Greece’s crisis has challenged the Eurozone. China’s stock market is crashing. Emerging markets suffer as commodity prices plummet. But, what is gold’s fate? An investment historically lauded for its safety and security in tumultuous times, gold surprisingly faces adversity. 


Many think gold is dried up. In the midst of global economic uncertainty, if gold can’t rally, then it’s not worth your money. But, the naysayers fail to recognize a true crisis has not yet occurred.


In reality, global markets are stagnating in a tranquil, almost unnatural. Perhaps gold is no longer a dependable store of value. Have bitcoin, land, or cash replaced gold’s refuge status?


It’s too early to draw conclusions until we experience real crisis.


Gold investors have seen better days. At the peak of the financial crisis, gold’s all time high was $2,000 an ounce, but the last few years of economic recovery have sent gold into a downward spiral. In the last month, the price has seen as low as $1,080 an ounce, and shows no signs of stopping. Low prices have discouraged miners from continuing operations, which become astronomically less profitable when gold’s price decreases.


But, risk is a component of any potentially profitable asset– why is gold any different? The concern is not necessarily in the price drop, but rather the eccentricity of gold’s behavior. Amidst panic, gold generally increases, but it’s not. Has gold lost its “safe haven” reputation?


For example, Greece stared into the abyss of an economy without the Euro, and a full-blown meltdown seemed inevitable. Never before has a country left the eurozone; the strength and scale of its implications are unknown. But, through the ordeal, the gold price remained unchanged.


Additionally, China’s stock market has experienced highs and lows: speculative buying and a subsequent market correction. If China experiences an economic meltdown akin to the 2008 crisis, havoc will likely ensue, and no one is safe.


Political tensions are also boiling: the Syrian Civil War, the Russian invasion of Ukraine, the Islamic State terror have all raised the question, is the economy safe?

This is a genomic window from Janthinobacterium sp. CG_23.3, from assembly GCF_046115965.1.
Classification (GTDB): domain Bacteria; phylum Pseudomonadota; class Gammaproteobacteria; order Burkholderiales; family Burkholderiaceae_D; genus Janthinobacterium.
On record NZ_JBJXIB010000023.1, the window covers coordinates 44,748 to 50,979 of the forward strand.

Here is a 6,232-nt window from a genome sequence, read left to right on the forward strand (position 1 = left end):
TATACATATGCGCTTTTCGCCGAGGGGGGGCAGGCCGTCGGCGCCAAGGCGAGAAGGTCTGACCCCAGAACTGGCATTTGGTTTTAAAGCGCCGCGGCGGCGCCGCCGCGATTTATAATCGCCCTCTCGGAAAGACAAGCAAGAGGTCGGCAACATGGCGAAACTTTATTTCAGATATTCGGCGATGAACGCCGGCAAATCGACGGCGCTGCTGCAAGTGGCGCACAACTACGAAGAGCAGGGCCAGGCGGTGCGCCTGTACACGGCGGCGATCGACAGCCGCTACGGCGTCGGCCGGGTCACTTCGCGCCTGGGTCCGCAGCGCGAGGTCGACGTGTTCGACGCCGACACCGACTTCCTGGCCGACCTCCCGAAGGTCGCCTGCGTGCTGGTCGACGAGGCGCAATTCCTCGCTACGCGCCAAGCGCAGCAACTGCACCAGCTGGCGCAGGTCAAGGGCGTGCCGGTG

But gold is still silent.


Analysts are losing faith in gold, but what does this mean for real estate? Real estate is usually categorized as an ‘alternative investment’, competing against countless other modes of investment, including precious metals, collectibles, and financial derivatives.


Every year, Gallup and other poll sites ask Americans where they believe the best investment lies. Lower income Americans answered gold, while their higher income counterparts answered real estate and equities. Since the report (conducted in April 2014), gold has tumbled 18%. By contrast, real estate has slowly but steadily grown. 


There’s no denying that real estate has its fair share of risk. But, risk can be minimized by investing in stable investments (think core or core plus), investing in REITs, investing in small amount of money with a trusted investment platform, or a combination of the three.


As gold loses its shine, alternative investors will likely turn to other alternative investments; these investors will not reallocate into stocks and bonds. Real estate will compete with art, coins, wines, and antiques, among others. Believe it or not, real estate is the most standardized and quantitative of them all, which will likely attract investors looking for a sound investment. Currently, there are no crowdfunding platforms for art, coins, wines, or antiques. With the rise of online real estate platforms, it’s easier than ever to invest.



         Gold’s one-year price changes, which reflect a rather steep decrease.